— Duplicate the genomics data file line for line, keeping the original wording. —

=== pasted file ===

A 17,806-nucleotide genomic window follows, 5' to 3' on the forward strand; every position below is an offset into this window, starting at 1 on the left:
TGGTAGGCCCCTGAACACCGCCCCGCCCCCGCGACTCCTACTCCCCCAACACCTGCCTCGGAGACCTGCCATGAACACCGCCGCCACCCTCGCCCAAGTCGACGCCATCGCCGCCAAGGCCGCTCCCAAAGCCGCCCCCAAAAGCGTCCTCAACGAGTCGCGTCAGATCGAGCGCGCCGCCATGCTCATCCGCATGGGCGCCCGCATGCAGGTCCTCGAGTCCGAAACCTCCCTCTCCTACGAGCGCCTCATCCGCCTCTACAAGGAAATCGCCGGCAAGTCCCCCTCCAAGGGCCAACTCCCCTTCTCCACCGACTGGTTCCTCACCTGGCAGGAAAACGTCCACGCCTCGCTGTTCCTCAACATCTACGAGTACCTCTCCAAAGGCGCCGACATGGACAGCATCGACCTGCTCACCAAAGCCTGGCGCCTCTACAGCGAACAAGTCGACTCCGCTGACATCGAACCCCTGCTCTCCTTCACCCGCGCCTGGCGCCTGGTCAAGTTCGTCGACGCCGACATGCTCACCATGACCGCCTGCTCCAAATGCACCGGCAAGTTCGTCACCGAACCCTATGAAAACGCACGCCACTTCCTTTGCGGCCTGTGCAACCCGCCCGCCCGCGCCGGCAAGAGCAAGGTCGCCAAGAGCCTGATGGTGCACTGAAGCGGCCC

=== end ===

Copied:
A 17,806-nucleotide genomic window follows, 5' to 3' on the forward strand; every position below is an offset into this window, starting at 1 on the left:
TGGTAGGCCCCTGAACACCGCCCCGCCCCCGCGACTCCTACTCCCCCAACACCTGCCTCGGAGACCTGCCATGAACACCGCCGCCACCCTCGCCCAAGTCGACGCCATCGCCGCCAAGGCCGCTCCCAAAGCCGCCCCCAAAAGCGTCCTCAACGAGTCGCGTCAGATCGAGCGCGCCGCCATGCTCATCCGCATGGGCGCCCGCATGCAGGTCCTCGAGTCCGAAACCTCCCTCTCCTACGAGCGCCTCATCCGCCTCTACAAGGAAATCGCCGGCAAGTCCCCCTCCAAGGGCCAACTCCCCTTCTCCACCGACTGGTTCCTCACCTGGCAGGAAAACGTCCACGCCTCGCTGTTCCTCAACATCTACGAGTACCTCTCCAAAGGCGCCGACATGGACAGCATCGACCTGCTCACCAAAGCCTGGCGCCTCTACAGCGAACAAGTCGACTCCGCTGACATCGAACCCCTGCTCTCCTTCACCCGCGCCTGGCGCCTGGTCAAGTTCGTCGACGCCGACATGCTCACCATGACCGCCTGCTCCAAATGCACCGGCAAGTTCGTCACCGAACCCTATGAAAACGCACGCCACTTCCTTTGCGGCCTGTGCAACCCGCCCGCCCGCGCCGGCAAGAGCAAGGTCGCCAAGAGCCTGATGGTGCACTGAAGCGGCCC